New to the Third Edition: Expanded content on the role of evaluative mediation reflects the latest changes to the alternative dispute resolution field, helping students to distinguish between various approaches to mediation. Additional discussions around careers in conflict management familiarize students with employment opportunities for mediators, standards of professional conduct, and professional mediator competencies. New activities and case studies throughout each chapter assist students in developing their mediation competency. KEY FEATURES: The Balanced Mediation Model is used throughout as the philosophical approach and integrating model. Examples and case studies in every chapter illustrate key concepts and practices. The benefits of mediation training in everyday life, as well as career opportunities for mediators, are covered in Chapter 11. Chapter-ending discussion questions provide readers with opportunities to explore the intricacies of the theoretical discussions and to draw insights about the mediation process. Full role-play practice cases are provided in an Appendix.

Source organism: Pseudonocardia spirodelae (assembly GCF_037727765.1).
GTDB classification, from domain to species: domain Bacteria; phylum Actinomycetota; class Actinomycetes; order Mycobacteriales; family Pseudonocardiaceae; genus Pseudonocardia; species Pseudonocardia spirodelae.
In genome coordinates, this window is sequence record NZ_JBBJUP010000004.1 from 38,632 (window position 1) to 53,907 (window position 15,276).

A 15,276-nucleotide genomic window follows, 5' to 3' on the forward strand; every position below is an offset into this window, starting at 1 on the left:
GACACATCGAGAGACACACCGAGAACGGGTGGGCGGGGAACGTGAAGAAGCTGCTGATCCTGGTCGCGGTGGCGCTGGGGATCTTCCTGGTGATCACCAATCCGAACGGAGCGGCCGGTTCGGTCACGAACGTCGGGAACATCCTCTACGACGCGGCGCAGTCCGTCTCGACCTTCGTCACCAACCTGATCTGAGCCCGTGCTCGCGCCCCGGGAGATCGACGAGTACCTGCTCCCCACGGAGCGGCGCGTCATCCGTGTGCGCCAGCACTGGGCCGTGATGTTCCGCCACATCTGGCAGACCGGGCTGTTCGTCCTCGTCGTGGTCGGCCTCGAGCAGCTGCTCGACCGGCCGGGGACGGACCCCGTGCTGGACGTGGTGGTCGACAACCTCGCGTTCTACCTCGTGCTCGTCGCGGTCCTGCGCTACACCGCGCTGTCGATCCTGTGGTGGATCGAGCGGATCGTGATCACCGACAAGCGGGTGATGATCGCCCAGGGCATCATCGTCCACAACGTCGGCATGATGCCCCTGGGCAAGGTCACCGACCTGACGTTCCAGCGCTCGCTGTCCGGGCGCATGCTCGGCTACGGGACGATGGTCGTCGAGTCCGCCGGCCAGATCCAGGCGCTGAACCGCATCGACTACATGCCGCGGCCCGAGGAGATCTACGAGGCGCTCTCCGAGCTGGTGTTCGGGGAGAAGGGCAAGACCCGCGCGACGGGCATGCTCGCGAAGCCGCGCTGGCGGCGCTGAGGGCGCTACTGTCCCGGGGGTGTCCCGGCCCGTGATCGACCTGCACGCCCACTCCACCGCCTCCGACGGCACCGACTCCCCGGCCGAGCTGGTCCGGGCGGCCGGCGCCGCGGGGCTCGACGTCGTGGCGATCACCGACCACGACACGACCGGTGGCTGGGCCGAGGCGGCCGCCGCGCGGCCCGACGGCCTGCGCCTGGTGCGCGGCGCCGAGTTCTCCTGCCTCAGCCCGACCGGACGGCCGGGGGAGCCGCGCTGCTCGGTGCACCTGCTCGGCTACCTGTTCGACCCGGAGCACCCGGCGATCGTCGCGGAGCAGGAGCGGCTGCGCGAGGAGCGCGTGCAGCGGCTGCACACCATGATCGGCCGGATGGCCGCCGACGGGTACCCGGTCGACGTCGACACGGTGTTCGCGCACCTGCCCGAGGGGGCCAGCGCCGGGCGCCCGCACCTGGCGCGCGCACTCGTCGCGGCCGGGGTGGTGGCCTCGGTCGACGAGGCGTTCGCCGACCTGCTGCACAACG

- Contacting Disputants 57
- Goals to Accomplish During Intake 57
- Setting the Stage 68
- Summary 70
- Chapter Resources 71
- Portfolio Assignment 4.1: The Referral Sourcebook 72
- Portfolio Assignment 4.2: Intake and Agreement to Mediate Forms 72
The work of mediation begins before the disputants meet face-to-face. Contact with disputants prior to the session is called mediation casework or intake. In this chapter, intake coordinator and caseworker are synonymous names for the individual who conducts the premediation activities.
In larger organizations, different people may fulfill the roles of intake coordinator and mediator. However, the mediator may conduct the intake personally. Having an intake coordinator who is not the mediator can be beneficial in four ways. First, if someone else manages the initial meeting, ...